Nothing much happened domestically under Jimmy Carter, although I myself heard him pledge, at the annual meeting of the American Public Health Association in 1976, that by the end of his first term, a comprehensive national health insurance program would be in place. From the time of Ronald Reagan onward there have been no comprehensive progressive domestic policy reforms, although there have been some negative ones, like the "end of welfare as we know it" and "the days of 'big government' are over" under Clinton. All of this time the Republican Party's mantra, whether in the White House or not, has been mainly characterized by "lower taxes" (no matter how much they might have been already lowered) and "smaller government" (except of course for big-government programs that they just love like the keeping military-industrial complex humming along, fighting the so-called "drug war," providing huge subsidies to the petroleum industry and factory farmers, and so on and so forth). But they were never public, or very public, about their true agenda. They always tried to keep the focus on "lower taxes, smaller government," with of course lots of push on the distractive issues of religious determinism, like opposition to abortion rights and gay marriage.
ANN DAVIDOW FOR BUZZFLASH AT TRUTHOUT
After 21 hours of bluster from Senator Cruz it was hard to say what the point of the whole exercise was except to enhance his reputation in the eyes of right-wing supporters. At the very least he established that he had to be taken seriously because he has been featured on every main-stream news outlet and interviewed by every big name in the business.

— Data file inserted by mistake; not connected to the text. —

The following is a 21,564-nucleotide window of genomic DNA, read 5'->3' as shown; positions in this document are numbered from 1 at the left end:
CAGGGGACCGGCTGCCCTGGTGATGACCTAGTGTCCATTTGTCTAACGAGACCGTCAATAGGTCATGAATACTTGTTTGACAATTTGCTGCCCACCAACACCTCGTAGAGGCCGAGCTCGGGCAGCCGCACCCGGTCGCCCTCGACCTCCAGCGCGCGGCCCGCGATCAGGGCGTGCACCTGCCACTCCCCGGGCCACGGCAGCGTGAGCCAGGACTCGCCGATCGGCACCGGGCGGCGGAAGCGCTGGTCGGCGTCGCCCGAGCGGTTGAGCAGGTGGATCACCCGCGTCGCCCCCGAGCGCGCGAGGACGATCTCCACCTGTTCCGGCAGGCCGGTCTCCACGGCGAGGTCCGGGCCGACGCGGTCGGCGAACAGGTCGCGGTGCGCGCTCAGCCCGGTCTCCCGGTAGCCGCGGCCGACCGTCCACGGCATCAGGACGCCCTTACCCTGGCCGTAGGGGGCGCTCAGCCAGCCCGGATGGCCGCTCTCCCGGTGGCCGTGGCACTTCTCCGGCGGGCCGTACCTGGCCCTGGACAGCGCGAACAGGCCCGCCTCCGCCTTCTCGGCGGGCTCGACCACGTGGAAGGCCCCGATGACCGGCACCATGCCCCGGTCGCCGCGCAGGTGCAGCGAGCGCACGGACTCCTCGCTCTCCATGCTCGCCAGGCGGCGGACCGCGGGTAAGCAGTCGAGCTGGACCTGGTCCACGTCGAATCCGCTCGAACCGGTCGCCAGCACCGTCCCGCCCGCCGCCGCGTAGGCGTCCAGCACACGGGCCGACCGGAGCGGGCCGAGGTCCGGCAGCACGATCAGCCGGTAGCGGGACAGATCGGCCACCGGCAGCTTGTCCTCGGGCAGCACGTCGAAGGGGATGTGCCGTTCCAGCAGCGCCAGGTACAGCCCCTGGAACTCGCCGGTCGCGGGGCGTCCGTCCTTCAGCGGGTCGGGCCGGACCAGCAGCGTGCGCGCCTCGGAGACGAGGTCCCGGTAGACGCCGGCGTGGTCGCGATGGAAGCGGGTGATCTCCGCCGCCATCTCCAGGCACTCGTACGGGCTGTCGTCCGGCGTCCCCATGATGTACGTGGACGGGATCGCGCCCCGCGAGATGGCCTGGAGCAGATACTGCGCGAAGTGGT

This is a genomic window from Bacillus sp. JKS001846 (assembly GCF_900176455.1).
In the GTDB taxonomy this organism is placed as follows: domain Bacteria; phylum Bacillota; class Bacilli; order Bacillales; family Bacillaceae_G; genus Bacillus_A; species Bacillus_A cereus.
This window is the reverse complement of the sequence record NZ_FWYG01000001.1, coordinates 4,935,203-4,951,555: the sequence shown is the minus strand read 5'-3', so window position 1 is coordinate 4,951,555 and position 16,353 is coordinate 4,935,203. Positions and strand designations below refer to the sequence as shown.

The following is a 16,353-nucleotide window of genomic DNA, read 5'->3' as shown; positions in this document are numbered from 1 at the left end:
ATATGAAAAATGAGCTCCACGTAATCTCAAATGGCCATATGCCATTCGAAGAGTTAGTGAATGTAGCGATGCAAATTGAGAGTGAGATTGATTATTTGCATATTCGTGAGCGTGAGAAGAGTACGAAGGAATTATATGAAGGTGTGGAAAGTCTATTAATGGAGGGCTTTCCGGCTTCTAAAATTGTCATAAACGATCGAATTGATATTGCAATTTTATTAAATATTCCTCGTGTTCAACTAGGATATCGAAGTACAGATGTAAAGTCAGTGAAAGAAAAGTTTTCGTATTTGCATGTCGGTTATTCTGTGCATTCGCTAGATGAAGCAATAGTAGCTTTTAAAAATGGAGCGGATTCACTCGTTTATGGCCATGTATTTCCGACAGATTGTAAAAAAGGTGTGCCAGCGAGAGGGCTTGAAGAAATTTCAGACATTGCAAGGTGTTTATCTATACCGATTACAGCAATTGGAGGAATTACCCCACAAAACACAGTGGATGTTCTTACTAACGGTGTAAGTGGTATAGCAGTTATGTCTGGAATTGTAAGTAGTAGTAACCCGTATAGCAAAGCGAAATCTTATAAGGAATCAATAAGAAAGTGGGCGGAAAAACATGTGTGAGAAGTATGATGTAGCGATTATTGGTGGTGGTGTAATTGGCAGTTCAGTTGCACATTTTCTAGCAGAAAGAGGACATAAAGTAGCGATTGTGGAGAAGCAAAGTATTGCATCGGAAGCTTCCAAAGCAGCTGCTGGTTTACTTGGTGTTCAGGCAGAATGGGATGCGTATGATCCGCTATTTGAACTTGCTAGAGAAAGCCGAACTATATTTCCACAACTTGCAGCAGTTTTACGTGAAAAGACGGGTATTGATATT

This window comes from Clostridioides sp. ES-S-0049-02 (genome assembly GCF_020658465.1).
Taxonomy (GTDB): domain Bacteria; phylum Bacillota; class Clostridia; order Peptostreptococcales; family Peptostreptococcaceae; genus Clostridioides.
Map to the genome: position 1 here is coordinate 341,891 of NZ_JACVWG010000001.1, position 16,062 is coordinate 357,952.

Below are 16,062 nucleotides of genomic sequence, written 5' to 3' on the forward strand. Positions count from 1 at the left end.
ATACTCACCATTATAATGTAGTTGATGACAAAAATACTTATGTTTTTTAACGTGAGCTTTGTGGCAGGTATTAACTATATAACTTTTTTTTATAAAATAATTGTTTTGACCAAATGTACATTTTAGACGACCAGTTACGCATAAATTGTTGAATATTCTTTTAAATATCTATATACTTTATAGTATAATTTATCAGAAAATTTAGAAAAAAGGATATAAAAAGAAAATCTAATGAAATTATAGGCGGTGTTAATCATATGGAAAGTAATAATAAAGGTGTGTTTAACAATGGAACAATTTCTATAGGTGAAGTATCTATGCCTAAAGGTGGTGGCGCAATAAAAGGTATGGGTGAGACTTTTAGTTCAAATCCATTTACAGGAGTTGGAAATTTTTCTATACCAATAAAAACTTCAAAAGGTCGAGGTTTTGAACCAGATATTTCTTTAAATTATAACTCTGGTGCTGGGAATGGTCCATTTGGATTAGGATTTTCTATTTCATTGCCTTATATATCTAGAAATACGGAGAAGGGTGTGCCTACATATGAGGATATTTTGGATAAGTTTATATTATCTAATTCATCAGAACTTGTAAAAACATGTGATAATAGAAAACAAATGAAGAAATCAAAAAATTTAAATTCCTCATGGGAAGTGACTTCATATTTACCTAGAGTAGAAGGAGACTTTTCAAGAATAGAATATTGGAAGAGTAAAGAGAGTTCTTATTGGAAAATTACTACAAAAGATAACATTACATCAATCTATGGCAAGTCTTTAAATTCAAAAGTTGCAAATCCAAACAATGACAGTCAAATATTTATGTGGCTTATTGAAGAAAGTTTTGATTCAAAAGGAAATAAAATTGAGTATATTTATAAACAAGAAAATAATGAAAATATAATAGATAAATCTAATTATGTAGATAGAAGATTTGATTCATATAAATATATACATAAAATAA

He held up well whether he was making political points or reading Dr. Seuss; give him credit for staying power even if his cause was less celebrated than he might have hoped. He and pal, Utah’s Senator Lee, kept repeating their mantra that they were listening to the ‘voice of the people’ although people are always claiming they hear voices of one sort or another e.g. NYC’s notorious serial killer, son of Sam, who claimed to have been instructed by a demonic dog in his neighborhood. In this case Cruz and Lee are only talking about killing the affordable health care law or postponing its implementation for a year which is pretty much the same thing. “Not ready for prime time” they say, borrowing one of those over-used sobriquets used by unimaginative blowhards who think they’ve hit the verbal mother-lode.
PAUL BUCHHEIT FOR BUZZFLASH AT TRUTHOUT
There are more than five ways, of course. There are numerous product ripoffs, as described in a recent article by Lynn Stuart Parramore, who identified textbooks and bottled water and print cartridges as a few of the ways Americans are duped into paying a lot more than reason and regulation would dictate.
And there are many industry-specific ripoffs, most notably in health care. We have the most expensive health care system in the world, and yet we're falling behind other developed countries in numerous health measures.